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Alternatives to CCR5 antagonists

In addition to the administration of small molecules, antibodies or modified chemokines able to block CCR5, other approaches aiming at reducing CCR5 expression and/or function might be explored. They can be sorted into two categories.

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Extracellular approach

Induction of anti-CCR5 antibodies

Anti-CCR5 antibodies has been reported in normal individuals [157] (Fig. 4), particularly in individuals immunized with allogenic lymphocytes [158], and in seronegative partners of HIV-seropositive individuals [159], which may down-modulate surface CCR5 expression and block HIV-1 R5 infection. These observations suggest that the elicitation of such antibodies might induce an antiviral resistance. Yet, such a strategy would expose to the risk of autoimmunity. Moreover, by immunizing macaques against CCR5, Zuber et al. [160], although they elicited specific antibodies capable of neutralizing SIVsm strains in vitro, did not induce any protection of the vaccinated animals against SIV in-vivo infection.

Fig. 4

Fig. 4

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Induction of CCR5-binding chemokines

As CCR5-binding chemokines block HIV-1 R5 infection both by inducing CCR5 internalization and by competing with the virions for CCR5 binding, the up-regulation of these chemokines might be an alternative therapeutic strategy. Interestingly, allo-immunization increases the production of CCL3, CCL4, and CCL5, and results in partial resistance to HIV-1 R5 infection in vitro [161] and in vivo [162]. The search for biological situations or drugs able to increase the production of natural CCR5 ligands remains thus to be carried out. This is the case for instance of hydroxyurea, that arrests T-cell cycle in the late G1 phase, and thereby increases T-cell production of CCL-3, CCL-4, and CCL-5 [163].

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CCR5 heterodimerization and CCR5 heterodesensitization

Because CCR5 may heterodimerize with other GPCR, it is interesting to look for GPCR that might interfere with CCR5–HIV interplay through this heterodimerization. Thus, Rodriguez-Frade et al. [164] have reported the inhibition of HIV-1 R5 infection by an anti-CCR2 antibody that induced the oligomerization of CCR2 with CCR5. Another original approach might be to look for GPCR the stimulation of which might induce CCR5 internalization and/or desensitization. Thus, the stimulation of formyl peptide receptors with the bacterial peptide fMLF has been shown to result in protein kinase C-mediated serine phosphorylation and down-regulation of CCR5 [165]. The fact that CCR5 belongs to the largest family of receptors known so far that is in addition the most important drug target nowadays could open new therapeutic opportunities.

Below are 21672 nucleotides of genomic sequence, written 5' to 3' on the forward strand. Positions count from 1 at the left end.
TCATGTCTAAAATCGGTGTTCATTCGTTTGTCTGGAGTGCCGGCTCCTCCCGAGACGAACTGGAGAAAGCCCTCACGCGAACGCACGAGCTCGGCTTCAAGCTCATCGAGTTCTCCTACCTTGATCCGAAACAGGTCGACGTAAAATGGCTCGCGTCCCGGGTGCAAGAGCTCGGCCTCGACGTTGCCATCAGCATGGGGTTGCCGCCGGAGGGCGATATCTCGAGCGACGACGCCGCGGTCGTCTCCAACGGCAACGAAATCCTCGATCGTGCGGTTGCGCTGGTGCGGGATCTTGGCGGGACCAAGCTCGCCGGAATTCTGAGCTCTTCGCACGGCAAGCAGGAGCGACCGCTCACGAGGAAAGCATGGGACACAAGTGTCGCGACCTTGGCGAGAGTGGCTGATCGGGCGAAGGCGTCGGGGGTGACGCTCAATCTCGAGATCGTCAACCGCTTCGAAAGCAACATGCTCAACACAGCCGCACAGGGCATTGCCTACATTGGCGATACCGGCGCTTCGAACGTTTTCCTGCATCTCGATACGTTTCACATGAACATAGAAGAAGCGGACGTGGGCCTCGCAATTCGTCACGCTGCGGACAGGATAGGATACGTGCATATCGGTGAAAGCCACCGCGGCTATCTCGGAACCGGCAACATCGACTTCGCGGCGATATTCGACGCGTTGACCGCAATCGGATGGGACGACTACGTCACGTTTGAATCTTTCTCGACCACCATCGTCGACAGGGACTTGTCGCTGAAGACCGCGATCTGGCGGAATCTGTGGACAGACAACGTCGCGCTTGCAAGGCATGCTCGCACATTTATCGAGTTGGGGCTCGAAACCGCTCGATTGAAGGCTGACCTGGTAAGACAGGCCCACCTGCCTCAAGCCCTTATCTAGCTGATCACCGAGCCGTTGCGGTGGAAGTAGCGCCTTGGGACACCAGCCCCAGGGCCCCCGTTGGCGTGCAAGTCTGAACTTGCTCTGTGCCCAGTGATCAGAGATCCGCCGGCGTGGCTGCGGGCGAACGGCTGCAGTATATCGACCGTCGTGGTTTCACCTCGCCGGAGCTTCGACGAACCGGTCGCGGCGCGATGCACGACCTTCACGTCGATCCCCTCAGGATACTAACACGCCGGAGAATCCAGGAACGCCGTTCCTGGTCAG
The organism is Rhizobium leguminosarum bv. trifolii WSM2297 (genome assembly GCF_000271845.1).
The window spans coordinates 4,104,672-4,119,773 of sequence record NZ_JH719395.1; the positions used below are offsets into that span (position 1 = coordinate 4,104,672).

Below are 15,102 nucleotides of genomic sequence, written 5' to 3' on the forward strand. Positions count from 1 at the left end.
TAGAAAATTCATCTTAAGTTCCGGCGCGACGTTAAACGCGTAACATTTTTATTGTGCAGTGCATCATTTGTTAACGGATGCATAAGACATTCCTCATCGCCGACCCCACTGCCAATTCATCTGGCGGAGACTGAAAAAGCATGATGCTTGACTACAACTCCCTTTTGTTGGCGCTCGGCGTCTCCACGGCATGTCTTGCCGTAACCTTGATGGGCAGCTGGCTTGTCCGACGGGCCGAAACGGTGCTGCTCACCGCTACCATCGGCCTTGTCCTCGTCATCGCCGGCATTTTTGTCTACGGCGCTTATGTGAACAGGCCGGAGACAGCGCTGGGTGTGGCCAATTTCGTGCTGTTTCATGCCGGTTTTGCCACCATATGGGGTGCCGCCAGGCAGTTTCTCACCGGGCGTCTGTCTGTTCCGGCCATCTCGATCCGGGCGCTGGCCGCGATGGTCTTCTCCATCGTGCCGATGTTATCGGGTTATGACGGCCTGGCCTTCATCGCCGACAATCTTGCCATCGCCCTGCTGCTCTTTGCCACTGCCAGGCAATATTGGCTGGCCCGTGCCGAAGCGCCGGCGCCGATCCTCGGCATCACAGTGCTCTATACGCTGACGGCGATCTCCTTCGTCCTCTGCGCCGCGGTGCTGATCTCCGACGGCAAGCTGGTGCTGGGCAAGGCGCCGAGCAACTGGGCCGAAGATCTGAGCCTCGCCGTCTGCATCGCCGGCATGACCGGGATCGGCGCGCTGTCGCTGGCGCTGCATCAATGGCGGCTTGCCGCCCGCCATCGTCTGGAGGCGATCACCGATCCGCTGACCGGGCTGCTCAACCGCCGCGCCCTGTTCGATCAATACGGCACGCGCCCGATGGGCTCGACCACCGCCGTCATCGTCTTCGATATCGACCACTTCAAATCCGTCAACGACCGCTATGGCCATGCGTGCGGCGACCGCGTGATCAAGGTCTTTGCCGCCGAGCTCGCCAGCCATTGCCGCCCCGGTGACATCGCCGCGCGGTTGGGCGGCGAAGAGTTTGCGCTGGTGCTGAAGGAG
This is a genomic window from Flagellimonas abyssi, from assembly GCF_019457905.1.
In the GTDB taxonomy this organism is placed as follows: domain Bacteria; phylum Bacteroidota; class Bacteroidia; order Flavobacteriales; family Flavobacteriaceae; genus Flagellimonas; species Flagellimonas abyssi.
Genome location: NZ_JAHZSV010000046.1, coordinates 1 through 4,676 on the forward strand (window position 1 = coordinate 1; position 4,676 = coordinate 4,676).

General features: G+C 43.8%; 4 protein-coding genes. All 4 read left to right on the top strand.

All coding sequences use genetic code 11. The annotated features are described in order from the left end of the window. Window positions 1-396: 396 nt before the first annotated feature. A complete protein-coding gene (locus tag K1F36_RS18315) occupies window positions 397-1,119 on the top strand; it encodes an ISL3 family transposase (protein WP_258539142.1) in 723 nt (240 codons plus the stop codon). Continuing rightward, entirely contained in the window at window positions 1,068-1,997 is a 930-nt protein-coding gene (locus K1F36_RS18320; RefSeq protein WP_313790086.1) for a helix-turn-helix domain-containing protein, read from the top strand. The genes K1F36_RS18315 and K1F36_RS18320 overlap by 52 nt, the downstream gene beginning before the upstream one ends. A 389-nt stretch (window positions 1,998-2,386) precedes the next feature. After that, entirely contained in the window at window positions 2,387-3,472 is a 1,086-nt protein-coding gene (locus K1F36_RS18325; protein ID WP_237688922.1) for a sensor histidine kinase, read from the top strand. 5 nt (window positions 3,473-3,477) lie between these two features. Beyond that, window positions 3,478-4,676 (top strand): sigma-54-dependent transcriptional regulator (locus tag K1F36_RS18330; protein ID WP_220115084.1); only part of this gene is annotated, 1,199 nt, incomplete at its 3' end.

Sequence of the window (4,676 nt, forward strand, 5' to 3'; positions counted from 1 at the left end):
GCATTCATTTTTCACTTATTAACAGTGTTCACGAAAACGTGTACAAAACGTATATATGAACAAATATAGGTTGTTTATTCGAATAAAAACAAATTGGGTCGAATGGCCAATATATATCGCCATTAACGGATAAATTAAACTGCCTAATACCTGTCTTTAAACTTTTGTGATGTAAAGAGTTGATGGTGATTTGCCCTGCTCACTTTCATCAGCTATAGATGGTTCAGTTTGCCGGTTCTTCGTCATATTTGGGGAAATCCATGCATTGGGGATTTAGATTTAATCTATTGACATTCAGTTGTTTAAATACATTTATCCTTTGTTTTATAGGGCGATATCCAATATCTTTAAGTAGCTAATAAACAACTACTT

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Intracellular approach

Drugs inhibiting CCR5 production

A few drugs have been reported to be able to interfere with CCR5 gene expression (Fig. 5). For instance, rapamycin [166,167], a drug that disrupts IL-2 receptor signaling, prostaglandin E2, which increases intracellular concentration of cAMP [168], and statins [169] have been shown to lower CCR5 mRNA expression. Yet, rapamycin is an immunosuppressor and the administration of statin to HIV-infected persons has failed to reduce their viral load [170]. Likewise, thalidomide inhibits activation-induced CCR5 up-regulation at the surface of CD4+ T cells, probably by interfering with TNFα [171]. Moreover, the stability of CCR5 transcripts may be reduced by antioxidants [172]. Efficiency and side effects of these drugs remain to be evaluated.

Fig. 5

Fig. 5

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Transfer of genes interfering with CCR5 expression

In vitro, the transfer of genes coding for a reticulum-anchored CCR5-binding single-chain antibody [173] or C-C chemokine [174] has been shown to prevent cell surface expression of CCR5. Likewise, CCR5 mRNA may be destroyed by specific ribozyme [175] or small interfering RNA [176]. Yet, however promising these strategies are in vitro, their in-vivo application is restricted at present by the limitations of the tools for gene transfer we have at our disposal.

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Conclusion and perspectives

Targeting CCR5 in HIV infection is a new therapeutic approach which blocks a very early step of the virus cycle. Preliminary clinical experience with some CCR5 antagonists has been favorable. No toxic effect or drug resistance overlapping those of classical drugs has been observed. However, there remain questions to be addressed, including the risk of inducing an R5 to X4 switch, the risk of lowering some specific immune responses, the interactions with other antiretroviral agents, and long-term tolerability. Beyond the field of infectious diseases, the use of CCR5 antagonists will teach us more about chemokine receptors and will prepare the way for other therapeutic indications in diseases in which CCR5 is involved, as Th1-mediated autoimmune diseases or graft rejection.

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antiretroviral therapy; CCR5 receptor; CCR5 antagonists; CXCR4 receptor; chemokines; maraviroc